Department of Health & Human Services
Premiers Active April

Robyn is standing up for Active April

For many Victorians getting in chilly water may seem no fun at all, but Surfing Victoria has a fresh activity to encourage females to be more active this April.

It’s called Coasting and it’s a Stand Up Paddleboarding (SUP) program designed especially for women and girls. Coasting is funded by VicHealth and is part of their Growing Participation in Sports Initiative to increase teenage girls participation in sport. It’s delivered via Surfing Victoria’s network of affiliated SUP Schools and is designed to encourage females to become more active by offering an alternative to more commonly performed exercise routines.

Surfing Victoria is offering all registered Premier’s Active April Participants a 15% discount for a Coasting: Stand Up Paddleboarding session!

Robyn McKenzie from San Remo is getting Active this April with Stand Up Paddleboarding …

We asked her some questions on how it’s made a difference….

Why should Active April participants try Stand Up Paddleboarding?

Stand Up Paddleboarding (SUP) feels like flying and floating at the same time. It’s relaxing and yet it’s active. It gives you a sense of mastery of yourself and nature. It strengthens your core and your arms and legs without you noticing it. And it is heaps of fun.

How did you find out about Stand Up Paddleboarding?

Before moving to the area I had always thought I’d like to try out SUP and had planned to look into it once I was settled in after the winter. I literally was walking down the street and got chatting to a passer-by, Jen. We were chatting about all sorts of things and I mentioned that I’d like to try out SUP. As it turned out she was looking into SUP lessons for herself and her daughter. We exchanged numbers and a couple of weeks later we were both at our first SUP lesson.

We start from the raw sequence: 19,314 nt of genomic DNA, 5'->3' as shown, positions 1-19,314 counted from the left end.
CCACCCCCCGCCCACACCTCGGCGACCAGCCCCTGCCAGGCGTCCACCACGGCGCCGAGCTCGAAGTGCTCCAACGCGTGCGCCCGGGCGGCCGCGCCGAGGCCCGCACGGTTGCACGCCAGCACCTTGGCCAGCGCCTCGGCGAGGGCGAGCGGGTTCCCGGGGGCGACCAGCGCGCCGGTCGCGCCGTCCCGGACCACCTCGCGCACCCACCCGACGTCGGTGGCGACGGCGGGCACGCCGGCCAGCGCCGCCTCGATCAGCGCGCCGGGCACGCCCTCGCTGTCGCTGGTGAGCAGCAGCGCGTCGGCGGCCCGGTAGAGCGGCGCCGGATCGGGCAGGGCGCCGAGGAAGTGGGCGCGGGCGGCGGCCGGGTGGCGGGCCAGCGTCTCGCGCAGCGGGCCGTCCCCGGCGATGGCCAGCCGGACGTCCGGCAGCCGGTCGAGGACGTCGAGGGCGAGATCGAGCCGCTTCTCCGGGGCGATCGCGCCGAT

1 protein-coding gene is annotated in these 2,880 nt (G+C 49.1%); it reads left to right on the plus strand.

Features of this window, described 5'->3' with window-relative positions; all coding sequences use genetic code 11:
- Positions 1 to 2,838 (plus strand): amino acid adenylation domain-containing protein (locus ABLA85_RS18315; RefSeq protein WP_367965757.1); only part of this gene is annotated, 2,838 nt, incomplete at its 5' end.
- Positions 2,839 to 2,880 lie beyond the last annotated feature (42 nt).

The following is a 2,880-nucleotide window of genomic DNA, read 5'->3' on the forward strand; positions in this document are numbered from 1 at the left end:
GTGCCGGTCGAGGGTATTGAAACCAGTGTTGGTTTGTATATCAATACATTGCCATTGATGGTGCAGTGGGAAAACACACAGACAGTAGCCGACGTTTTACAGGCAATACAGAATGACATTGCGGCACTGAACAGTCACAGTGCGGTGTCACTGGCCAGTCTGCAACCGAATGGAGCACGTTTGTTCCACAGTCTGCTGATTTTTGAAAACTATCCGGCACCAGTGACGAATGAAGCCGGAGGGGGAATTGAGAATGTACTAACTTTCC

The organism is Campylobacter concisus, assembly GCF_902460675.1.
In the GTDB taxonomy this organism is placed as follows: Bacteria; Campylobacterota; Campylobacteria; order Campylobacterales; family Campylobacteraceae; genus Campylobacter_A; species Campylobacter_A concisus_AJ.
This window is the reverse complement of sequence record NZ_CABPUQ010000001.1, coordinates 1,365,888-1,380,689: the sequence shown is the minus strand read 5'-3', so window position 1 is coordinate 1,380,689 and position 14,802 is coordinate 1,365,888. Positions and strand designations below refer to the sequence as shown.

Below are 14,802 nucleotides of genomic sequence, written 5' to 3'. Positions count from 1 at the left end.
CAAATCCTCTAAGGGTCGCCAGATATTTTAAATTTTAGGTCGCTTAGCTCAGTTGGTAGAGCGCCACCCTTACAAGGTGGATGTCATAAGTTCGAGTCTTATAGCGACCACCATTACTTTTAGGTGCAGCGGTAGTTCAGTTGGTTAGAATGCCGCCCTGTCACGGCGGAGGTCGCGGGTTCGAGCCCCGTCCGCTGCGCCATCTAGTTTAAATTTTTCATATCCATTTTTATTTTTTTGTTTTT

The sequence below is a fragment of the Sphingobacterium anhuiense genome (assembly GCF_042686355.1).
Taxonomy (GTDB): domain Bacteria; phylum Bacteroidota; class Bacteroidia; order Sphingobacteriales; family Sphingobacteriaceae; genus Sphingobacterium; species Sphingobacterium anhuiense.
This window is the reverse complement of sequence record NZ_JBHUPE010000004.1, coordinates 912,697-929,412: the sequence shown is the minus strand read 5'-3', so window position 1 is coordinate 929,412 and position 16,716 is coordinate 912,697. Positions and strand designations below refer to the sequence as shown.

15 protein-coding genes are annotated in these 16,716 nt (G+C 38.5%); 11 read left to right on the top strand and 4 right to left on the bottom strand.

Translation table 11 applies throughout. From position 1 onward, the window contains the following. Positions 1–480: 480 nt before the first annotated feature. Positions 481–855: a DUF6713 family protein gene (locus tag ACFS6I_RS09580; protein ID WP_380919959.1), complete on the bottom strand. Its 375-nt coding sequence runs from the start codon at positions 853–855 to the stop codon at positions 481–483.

So I not only got to try out a new activity, but I’ve also made a new friend.

Why did you give Coasting: SUP a go (what inspired you)?

I love the sea and I love quieter, more gentle activities. Years ago I tried out waterskiing. Whilst I thought it was fun, I found it a bit too jarring on the joints. I also thought it required too many elements to put together in order to participate (ie. A boat, waterskis, a wet suit, travel to and from the boat ramp) so I didn’t continue with it.

SUP requires fewer components to be in place than other water sports. It’s relatively simple and yet it is a great exercise where you can be in nature. It doesn’t require electricity or petrol or motors. It just requires you and the sea and your energy.

I went to my first lesson on my own. I met Jen and her friend there.

Do you know someone who has already tried it?

No, not personally. One time when I was walking along Cape Woolamai beach with my sister and brother in law, there was a man with his dog coming into shore on his SUP. Glen pointed it out because we are all dog lovers. We were so amazed at how cool it was that the dog was standing on the board behind his owner and loving it. It was so beautiful. I thought I’d love to try it but I didn’t think I’d be able to because it would require outstanding abdominal strength and balance. I have reasonably good abdominal strength and balance but I’ve never tried standing up on a surfboard so I didn’t think I’d be able to do SUP.